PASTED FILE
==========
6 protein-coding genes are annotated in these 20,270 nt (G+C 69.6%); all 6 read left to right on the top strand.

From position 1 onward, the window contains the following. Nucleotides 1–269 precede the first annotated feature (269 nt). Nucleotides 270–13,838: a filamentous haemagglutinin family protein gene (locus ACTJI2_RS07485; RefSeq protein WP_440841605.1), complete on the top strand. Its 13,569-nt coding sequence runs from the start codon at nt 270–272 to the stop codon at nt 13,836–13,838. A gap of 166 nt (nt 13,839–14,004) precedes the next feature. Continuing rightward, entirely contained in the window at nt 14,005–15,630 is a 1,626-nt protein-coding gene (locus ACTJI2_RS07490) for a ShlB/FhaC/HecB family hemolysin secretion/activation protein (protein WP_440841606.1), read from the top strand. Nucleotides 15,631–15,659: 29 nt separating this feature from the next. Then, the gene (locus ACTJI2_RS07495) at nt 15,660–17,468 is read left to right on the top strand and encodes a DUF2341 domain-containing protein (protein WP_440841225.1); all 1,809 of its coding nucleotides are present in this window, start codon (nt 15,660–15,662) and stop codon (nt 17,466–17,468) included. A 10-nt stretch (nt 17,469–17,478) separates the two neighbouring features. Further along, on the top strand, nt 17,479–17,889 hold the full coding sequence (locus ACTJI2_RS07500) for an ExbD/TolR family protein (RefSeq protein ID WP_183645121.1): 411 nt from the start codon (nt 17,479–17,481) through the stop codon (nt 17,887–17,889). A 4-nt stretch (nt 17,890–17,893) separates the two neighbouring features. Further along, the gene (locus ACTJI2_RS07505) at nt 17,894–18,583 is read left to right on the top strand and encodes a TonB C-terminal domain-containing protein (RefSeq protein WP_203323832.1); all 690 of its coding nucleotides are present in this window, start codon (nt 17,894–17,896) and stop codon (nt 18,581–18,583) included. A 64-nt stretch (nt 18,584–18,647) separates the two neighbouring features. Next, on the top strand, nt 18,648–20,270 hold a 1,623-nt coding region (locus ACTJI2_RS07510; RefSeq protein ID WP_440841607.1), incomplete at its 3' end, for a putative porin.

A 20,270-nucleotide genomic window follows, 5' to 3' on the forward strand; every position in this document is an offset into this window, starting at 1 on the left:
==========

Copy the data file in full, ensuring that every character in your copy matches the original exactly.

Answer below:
6 protein-coding genes are annotated in these 20,270 nt (G+C 69.6%); all 6 read left to right on the top strand.

From position 1 onward, the window contains the following. Nucleotides 1–269 precede the first annotated feature (269 nt). Nucleotides 270–13,838: a filamentous haemagglutinin family protein gene (locus ACTJI2_RS07485; RefSeq protein WP_440841605.1), complete on the top strand. Its 13,569-nt coding sequence runs from the start codon at nt 270–272 to the stop codon at nt 13,836–13,838. A gap of 166 nt (nt 13,839–14,004) precedes the next feature. Continuing rightward, entirely contained in the window at nt 14,005–15,630 is a 1,626-nt protein-coding gene (locus ACTJI2_RS07490) for a ShlB/FhaC/HecB family hemolysin secretion/activation protein (protein WP_440841606.1), read from the top strand. Nucleotides 15,631–15,659: 29 nt separating this feature from the next. Then, the gene (locus ACTJI2_RS07495) at nt 15,660–17,468 is read left to right on the top strand and encodes a DUF2341 domain-containing protein (protein WP_440841225.1); all 1,809 of its coding nucleotides are present in this window, start codon (nt 15,660–15,662) and stop codon (nt 17,466–17,468) included. A 10-nt stretch (nt 17,469–17,478) separates the two neighbouring features. Further along, on the top strand, nt 17,479–17,889 hold the full coding sequence (locus ACTJI2_RS07500) for an ExbD/TolR family protein (RefSeq protein ID WP_183645121.1): 411 nt from the start codon (nt 17,479–17,481) through the stop codon (nt 17,887–17,889). A 4-nt stretch (nt 17,890–17,893) separates the two neighbouring features. Further along, the gene (locus ACTJI2_RS07505) at nt 17,894–18,583 is read left to right on the top strand and encodes a TonB C-terminal domain-containing protein (RefSeq protein WP_203323832.1); all 690 of its coding nucleotides are present in this window, start codon (nt 17,894–17,896) and stop codon (nt 18,581–18,583) included. A 64-nt stretch (nt 18,584–18,647) separates the two neighbouring features. Next, on the top strand, nt 18,648–20,270 hold a 1,623-nt coding region (locus ACTJI2_RS07510; RefSeq protein ID WP_440841607.1), incomplete at its 3' end, for a putative porin.

A 20,270-nucleotide genomic window follows, 5' to 3' on the forward strand; every position in this document is an offset into this window, starting at 1 on the left: